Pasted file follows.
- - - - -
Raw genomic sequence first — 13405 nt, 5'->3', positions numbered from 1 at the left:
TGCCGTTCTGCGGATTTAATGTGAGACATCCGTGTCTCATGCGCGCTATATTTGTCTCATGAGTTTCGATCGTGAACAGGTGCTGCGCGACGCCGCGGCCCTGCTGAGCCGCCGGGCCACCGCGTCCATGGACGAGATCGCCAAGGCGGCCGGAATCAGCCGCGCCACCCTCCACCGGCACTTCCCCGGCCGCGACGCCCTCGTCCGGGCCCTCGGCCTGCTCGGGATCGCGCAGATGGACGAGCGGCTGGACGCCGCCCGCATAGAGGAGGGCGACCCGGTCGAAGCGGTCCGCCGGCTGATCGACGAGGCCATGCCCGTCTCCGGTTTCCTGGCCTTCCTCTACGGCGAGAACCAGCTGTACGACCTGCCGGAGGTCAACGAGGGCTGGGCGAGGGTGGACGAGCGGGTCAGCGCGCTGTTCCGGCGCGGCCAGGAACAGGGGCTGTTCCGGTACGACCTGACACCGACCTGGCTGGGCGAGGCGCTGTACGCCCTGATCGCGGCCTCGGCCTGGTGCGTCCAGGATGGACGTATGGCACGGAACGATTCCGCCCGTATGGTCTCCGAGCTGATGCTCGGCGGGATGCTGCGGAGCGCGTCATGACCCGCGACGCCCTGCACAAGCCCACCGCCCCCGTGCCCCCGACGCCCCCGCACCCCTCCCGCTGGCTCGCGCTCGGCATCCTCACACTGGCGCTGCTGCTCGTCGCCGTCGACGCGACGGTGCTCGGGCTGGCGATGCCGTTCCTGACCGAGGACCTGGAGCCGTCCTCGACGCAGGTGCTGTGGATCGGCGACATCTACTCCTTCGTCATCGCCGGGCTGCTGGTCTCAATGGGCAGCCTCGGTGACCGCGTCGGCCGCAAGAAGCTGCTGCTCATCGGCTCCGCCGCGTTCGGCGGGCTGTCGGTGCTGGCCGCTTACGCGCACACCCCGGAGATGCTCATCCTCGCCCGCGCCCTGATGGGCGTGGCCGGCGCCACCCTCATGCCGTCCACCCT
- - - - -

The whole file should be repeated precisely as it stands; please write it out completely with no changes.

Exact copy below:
Raw genomic sequence first — 13405 nt, 5'->3', positions numbered from 1 at the left:
TGCCGTTCTGCGGATTTAATGTGAGACATCCGTGTCTCATGCGCGCTATATTTGTCTCATGAGTTTCGATCGTGAACAGGTGCTGCGCGACGCCGCGGCCCTGCTGAGCCGCCGGGCCACCGCGTCCATGGACGAGATCGCCAAGGCGGCCGGAATCAGCCGCGCCACCCTCCACCGGCACTTCCCCGGCCGCGACGCCCTCGTCCGGGCCCTCGGCCTGCTCGGGATCGCGCAGATGGACGAGCGGCTGGACGCCGCCCGCATAGAGGAGGGCGACCCGGTCGAAGCGGTCCGCCGGCTGATCGACGAGGCCATGCCCGTCTCCGGTTTCCTGGCCTTCCTCTACGGCGAGAACCAGCTGTACGACCTGCCGGAGGTCAACGAGGGCTGGGCGAGGGTGGACGAGCGGGTCAGCGCGCTGTTCCGGCGCGGCCAGGAACAGGGGCTGTTCCGGTACGACCTGACACCGACCTGGCTGGGCGAGGCGCTGTACGCCCTGATCGCGGCCTCGGCCTGGTGCGTCCAGGATGGACGTATGGCACGGAACGATTCCGCCCGTATGGTCTCCGAGCTGATGCTCGGCGGGATGCTGCGGAGCGCGTCATGACCCGCGACGCCCTGCACAAGCCCACCGCCCCCGTGCCCCCGACGCCCCCGCACCCCTCCCGCTGGCTCGCGCTCGGCATCCTCACACTGGCGCTGCTGCTCGTCGCCGTCGACGCGACGGTGCTCGGGCTGGCGATGCCGTTCCTGACCGAGGACCTGGAGCCGTCCTCGACGCAGGTGCTGTGGATCGGCGACATCTACTCCTTCGTCATCGCCGGGCTGCTGGTCTCAATGGGCAGCCTCGGTGACCGCGTCGGCCGCAAGAAGCTGCTGCTCATCGGCTCCGCCGCGTTCGGCGGGCTGTCGGTGCTGGCCGCTTACGCGCACACCCCGGAGATGCTCATCCTCGCCCGCGCCCTGATGGGCGTGGCCGGCGCCACCCTCATGCCGTCCACCCT